Sunday, July 31, 2005

Character Donations #59-60: Cannon & Sabre

DC does have an excess of characters, so Devon of Seven Hells and I have been "donating" some to Marvel. Devon's latest donation was of Vigilante II, III, and IV (even though IV's not appeared yet!).

But DC does NOT have an excess of gay characters, so, believe me, I'm not strongly motivated to lose any of the ones it has. Yet, as a DC fan, I am made of stern moral stuff, so justice must be done. And so, it is with a semi-heavy heart that I now donate two characters who first appeared as Vigilante (II) villains: Cannon & Sabre.

In April 1984, Cannon & Sabre were introduced in Vigilante #5, written by Marv Wolfman. Cannon & Sabre were created by Marv Wolfman. All Marv Wolfman characters belong in the Marvel Universe. Therefore, Cannon & Sabre belong in the Marvel Universe.

They were gay; that's okay. They were villains; that's okay, too. They were lovers; that's really okay, because gay characters often aren't allowed to have relationships for fear that what readers will accept in the abstract they will reject when it becomes concrete. Okay, Marv; props for all that, then.

But that's as far as the good goes.

Cannon & Sabre use unnatural Wolfmanese to hit you over the head with their relationship. For example .... "m'love". Now, I know a good many gay people. Enough to fill several football stadiums (I mean, not that we'd ever GO to one, of course!). Yet I have NEVER heard a single ONE call ANYONE "m'love" under ANY circumstances ... even in jest. Then again, I don't know any straight people who talk like the straight characters in a Wolfman book either.

Cannon & Sabre have classically stupid codenames. Marvel characters are usually named after some noun that relates to their power, or a pun, or a "cute" pairing with another character. Cloak & Dagger are the classic example. What actually happens is that a writer needs some characters, grabs a random phrase out of their mental dictionary and conjures up someone to go with the words in the phrase. It's like City of Heroes meets Madlibs. "Meet FOLD, who can manipulate matter and space, SPINDLE, who fires gale-force spikes, and MUTILATE, the man-crushing giant!"

Cannon & Sabre. have the WRONG stupid codenames. Cannon is an expert with sharp pointy stuff. Sabre is a munitions expert. Hardy har har, Marv; what witty comic book irony! I bet that SLAYED them at the Wizard offices! Pass the wretching bucket, please...

Cannon & Sabre are assassins. Costumed assassins are very Marvel. DC does villains. Wacked out, hairbrained, fish-poisoning, baby-suffocating, disintegration-tube-wielding, villains. When DC villians kill people, they don't kill assignments for money; they kill strangers or enemies for fun. That's why DC villains evoke fear and Marvel villains evoke pity.

Cannon, Sabre, m'love; you gotta go, guys. Besides .... those outfits! I mean, eek. Cannon (obviously the domestic one) wears a full-body oven mitt and brandishes one of the prongs for testing whether your cake is done. Sabre (the butch one, I guess) apparently wears pirate boots while playing paintball. Girls, please, go shopping ... in the Marvel Universe.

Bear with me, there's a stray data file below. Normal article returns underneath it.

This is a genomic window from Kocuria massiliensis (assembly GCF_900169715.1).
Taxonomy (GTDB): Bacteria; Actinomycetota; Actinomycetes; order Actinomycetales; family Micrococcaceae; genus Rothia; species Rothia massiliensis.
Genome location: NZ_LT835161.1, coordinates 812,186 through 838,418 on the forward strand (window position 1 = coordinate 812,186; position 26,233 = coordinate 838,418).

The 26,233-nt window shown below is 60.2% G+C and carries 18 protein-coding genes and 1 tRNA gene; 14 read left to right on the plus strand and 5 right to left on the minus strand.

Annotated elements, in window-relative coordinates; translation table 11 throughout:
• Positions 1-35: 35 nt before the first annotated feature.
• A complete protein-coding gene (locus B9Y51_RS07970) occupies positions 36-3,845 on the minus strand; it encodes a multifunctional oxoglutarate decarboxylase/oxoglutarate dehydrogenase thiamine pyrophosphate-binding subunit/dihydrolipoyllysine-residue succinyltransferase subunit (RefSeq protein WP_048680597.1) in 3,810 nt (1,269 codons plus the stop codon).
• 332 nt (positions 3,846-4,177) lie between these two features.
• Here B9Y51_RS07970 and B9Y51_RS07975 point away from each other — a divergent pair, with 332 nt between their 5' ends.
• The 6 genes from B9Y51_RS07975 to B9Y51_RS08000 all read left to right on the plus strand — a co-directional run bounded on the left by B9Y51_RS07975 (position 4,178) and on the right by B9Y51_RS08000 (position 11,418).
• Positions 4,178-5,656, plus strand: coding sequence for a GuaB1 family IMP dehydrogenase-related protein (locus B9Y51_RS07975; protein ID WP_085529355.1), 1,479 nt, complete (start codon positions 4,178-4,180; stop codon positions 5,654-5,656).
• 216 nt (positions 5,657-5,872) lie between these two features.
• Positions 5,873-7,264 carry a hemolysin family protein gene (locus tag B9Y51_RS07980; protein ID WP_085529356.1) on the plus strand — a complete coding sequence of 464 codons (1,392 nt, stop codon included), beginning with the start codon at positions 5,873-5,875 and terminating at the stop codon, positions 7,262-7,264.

Oh, and if Northstar's alive nowadays, give him my regards!

It's Official!

The results of our poll on, "What's your favorite criticism of Hal?"

Hal's snitty. 3%
Hal's a sexist pig. 21%
Hal's a jackass. 34%
Hal's a windbag. 5%
Hal is sketchy. 5%
Hal's a goober. 13%
Hal's a whiny slacker. 11%
Hal's a moron. 8%Notice ... the smart ones (Batman and The Martian Manhunter) aren't particularly surprised.

Cast DC's Next Cinematic Triumph!

As you know, we've been casting what should logically be DC's next cinematic triumph,

"Vibe, The Movie, Meng!".

Slack-jawed yokel Kevin Federline has been in the lead, but, sadly, his agent called and told me he's not available. Apparently, he got married or something recently and needs to devote time to that. Whatever, Kevin! You want to pass up a chance for fame, that's your problem!

Similarly, Freddie Prinze SENIOR's agent called. He's not available at the moment either. Huh. I guess some people get to rest on their laurels!

So we're left with the following candidates. I've included some photos to help, because soon we have to wrap this poll up and get to casting the other parts!

Thomas Faustin? Aaron Diaz? Victor Rasuk? Seth Green?
Freddie Prinze JUNIOR? Talvin Demachio? Mario Lopez?

Give me a couple other suggestions and we'll turn it into a poll.

Saturday, July 30, 2005

Just Imagine ... Jack Kirby's Justice League

Stupid Hero Quote

" *UHNNN* I couldn't work up enough penetration-power!"

Oh, dear, I hate it when that happens.

But it's particularly embarrassing when you're a famous superhero. Obviously, this quote is NOT from Uncle Sam, who never has any problem bursting through.

What superhero DID say this, and why?

The Green Arab

I can barely stand it! So much high-powered STUFF happening in the DCU!

What Superman Did! The Fight! What WW Did! What Brother Eye Said! The Arrival of the Calvary in Flash! What's About to Happen to Firestorm! The Secret Society EVERYWHERE!

Could it get any worse, readers?

Puh-lease! The Golden Age Starman faced worse stuff EVERY FRIGGIN' DAY. I mean, it's not like we're up against: THE GREEN ARAB.